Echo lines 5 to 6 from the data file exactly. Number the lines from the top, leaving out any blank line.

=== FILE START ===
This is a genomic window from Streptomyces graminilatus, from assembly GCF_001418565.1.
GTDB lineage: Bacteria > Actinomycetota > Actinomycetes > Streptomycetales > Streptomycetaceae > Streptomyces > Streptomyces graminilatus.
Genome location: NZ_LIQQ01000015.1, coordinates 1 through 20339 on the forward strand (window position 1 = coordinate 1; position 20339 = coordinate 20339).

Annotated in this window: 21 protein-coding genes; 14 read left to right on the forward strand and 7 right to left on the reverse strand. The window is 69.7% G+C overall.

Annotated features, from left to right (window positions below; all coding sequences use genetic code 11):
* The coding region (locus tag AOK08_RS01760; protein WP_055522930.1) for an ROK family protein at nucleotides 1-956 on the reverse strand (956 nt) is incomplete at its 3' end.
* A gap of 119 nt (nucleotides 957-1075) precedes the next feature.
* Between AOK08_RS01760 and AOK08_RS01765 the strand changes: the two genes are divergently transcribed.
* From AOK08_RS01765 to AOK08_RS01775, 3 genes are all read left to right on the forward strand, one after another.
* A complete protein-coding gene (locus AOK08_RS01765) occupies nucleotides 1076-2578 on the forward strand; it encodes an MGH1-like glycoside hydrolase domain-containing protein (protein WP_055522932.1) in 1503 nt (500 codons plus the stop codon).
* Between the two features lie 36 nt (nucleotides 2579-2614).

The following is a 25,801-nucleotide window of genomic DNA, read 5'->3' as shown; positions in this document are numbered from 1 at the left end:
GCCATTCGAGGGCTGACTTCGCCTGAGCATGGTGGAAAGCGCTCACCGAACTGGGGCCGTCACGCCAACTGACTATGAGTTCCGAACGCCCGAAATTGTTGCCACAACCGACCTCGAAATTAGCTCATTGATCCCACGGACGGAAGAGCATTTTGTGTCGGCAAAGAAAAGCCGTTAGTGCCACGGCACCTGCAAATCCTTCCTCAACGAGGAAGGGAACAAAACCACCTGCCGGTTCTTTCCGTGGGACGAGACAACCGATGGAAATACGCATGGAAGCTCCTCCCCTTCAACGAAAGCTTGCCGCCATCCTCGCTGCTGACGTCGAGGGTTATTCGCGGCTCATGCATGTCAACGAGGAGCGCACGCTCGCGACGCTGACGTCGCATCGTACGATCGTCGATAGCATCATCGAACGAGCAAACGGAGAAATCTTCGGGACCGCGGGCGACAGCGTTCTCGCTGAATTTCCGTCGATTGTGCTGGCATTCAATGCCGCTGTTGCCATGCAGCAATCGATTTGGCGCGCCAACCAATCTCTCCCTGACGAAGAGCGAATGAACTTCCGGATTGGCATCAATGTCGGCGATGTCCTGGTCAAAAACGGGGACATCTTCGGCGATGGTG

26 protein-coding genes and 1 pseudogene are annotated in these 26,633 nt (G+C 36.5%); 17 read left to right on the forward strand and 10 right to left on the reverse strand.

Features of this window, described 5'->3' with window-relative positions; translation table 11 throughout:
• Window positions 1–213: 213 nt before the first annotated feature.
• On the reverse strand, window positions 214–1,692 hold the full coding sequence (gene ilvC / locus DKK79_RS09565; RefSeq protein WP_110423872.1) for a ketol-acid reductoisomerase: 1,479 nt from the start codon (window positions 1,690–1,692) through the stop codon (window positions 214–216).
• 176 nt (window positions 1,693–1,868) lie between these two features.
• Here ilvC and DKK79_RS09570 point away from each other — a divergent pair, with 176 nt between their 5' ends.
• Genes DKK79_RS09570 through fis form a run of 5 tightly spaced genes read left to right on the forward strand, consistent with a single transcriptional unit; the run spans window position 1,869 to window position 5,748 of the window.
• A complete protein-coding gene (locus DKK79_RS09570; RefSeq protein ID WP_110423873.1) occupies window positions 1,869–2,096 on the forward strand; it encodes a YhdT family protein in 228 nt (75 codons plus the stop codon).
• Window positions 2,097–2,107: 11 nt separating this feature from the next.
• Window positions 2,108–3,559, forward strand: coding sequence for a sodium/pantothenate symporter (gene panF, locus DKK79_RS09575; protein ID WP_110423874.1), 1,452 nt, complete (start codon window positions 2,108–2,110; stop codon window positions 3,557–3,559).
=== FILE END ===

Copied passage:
Annotated features, from left to right (window positions below; all coding sequences use genetic code 11):
* The coding region (locus tag AOK08_RS01760; protein WP_055522930.1) for an ROK family protein at nucleotides 1-956 on the reverse strand (956 nt) is incomplete at its 3' end.